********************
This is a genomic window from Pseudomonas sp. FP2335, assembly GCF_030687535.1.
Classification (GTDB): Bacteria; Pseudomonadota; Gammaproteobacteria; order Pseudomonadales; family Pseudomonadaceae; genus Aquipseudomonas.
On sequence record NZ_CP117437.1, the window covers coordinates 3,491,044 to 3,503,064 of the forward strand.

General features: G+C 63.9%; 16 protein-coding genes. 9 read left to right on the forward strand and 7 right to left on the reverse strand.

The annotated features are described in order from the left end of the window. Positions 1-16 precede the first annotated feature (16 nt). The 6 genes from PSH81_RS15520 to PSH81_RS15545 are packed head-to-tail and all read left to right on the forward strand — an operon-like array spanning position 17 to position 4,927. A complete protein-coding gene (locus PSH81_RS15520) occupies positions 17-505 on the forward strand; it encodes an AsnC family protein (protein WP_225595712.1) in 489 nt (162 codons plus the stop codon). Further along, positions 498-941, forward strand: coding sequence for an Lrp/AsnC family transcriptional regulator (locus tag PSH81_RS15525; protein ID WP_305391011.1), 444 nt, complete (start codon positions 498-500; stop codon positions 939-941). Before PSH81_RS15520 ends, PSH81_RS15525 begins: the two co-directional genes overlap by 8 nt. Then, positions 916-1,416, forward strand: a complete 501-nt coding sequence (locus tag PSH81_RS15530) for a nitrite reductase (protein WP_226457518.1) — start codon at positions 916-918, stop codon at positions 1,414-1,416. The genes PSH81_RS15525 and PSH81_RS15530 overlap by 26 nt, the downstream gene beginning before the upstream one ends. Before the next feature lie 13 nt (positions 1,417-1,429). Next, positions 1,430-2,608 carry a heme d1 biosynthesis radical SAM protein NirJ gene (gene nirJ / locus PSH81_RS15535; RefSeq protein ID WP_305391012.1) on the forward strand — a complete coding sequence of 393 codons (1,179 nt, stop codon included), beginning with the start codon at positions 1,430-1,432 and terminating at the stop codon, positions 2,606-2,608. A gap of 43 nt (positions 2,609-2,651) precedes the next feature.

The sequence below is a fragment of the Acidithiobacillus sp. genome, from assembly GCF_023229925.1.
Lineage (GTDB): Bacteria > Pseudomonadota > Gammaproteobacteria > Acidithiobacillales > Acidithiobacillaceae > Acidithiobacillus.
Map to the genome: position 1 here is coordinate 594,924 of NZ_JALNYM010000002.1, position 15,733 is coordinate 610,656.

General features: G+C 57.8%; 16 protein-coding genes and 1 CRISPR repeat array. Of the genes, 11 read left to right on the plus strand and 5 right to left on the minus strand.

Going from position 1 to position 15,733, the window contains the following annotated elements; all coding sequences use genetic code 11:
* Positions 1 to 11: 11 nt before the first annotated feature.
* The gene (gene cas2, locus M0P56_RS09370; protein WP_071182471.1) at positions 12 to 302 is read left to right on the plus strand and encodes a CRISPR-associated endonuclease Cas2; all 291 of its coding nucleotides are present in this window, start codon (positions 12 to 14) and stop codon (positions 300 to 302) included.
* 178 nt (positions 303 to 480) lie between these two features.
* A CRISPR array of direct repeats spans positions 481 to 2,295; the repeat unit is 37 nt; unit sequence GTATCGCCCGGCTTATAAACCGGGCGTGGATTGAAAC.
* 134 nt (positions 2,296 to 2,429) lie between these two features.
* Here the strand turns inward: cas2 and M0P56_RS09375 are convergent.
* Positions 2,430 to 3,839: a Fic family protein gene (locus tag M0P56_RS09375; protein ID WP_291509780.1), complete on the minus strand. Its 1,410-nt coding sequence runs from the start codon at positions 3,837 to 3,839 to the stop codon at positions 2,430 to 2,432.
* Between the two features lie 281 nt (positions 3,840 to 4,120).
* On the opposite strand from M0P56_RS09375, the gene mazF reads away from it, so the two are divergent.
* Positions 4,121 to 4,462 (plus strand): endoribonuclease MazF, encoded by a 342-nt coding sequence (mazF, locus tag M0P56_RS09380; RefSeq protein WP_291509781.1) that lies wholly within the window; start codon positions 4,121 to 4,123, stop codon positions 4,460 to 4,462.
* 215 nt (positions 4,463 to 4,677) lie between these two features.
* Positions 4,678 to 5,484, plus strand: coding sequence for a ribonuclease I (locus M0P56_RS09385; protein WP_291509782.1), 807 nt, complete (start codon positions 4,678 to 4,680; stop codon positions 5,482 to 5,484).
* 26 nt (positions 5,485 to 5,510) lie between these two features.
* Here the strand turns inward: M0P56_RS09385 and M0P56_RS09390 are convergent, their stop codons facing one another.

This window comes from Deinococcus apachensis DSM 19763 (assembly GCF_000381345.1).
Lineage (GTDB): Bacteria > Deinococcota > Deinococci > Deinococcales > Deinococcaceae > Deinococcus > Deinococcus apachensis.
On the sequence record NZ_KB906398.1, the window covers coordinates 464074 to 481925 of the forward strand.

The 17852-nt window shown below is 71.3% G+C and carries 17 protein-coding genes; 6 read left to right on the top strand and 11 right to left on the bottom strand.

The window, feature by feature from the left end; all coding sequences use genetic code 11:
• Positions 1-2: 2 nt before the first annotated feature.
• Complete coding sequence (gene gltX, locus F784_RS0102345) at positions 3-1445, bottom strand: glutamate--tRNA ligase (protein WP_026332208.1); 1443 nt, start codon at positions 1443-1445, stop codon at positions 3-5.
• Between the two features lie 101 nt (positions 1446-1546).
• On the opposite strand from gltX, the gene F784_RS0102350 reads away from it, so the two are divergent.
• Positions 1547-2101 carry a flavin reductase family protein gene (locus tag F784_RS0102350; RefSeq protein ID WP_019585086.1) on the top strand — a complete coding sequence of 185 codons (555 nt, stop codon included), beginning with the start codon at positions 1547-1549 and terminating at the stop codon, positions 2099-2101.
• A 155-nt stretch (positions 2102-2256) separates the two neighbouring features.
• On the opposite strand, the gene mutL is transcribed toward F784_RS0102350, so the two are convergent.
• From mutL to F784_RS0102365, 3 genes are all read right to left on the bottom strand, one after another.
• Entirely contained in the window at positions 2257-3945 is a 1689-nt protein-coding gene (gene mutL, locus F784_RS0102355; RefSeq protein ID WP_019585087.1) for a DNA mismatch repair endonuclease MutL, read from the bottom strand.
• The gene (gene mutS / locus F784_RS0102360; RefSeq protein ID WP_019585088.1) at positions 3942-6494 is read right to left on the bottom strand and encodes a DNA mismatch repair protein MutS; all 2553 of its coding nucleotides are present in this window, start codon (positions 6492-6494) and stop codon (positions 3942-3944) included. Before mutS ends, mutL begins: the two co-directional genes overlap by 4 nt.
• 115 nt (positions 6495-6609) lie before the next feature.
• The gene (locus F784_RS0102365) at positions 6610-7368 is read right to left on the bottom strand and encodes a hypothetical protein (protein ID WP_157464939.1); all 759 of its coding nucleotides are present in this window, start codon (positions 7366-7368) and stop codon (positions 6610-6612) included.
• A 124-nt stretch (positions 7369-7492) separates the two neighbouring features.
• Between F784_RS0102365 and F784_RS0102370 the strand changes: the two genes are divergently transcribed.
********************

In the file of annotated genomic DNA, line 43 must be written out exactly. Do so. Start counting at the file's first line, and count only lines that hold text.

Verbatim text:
• Between F784_RS0102365 and F784_RS0102370 the strand changes: the two genes are divergently transcribed.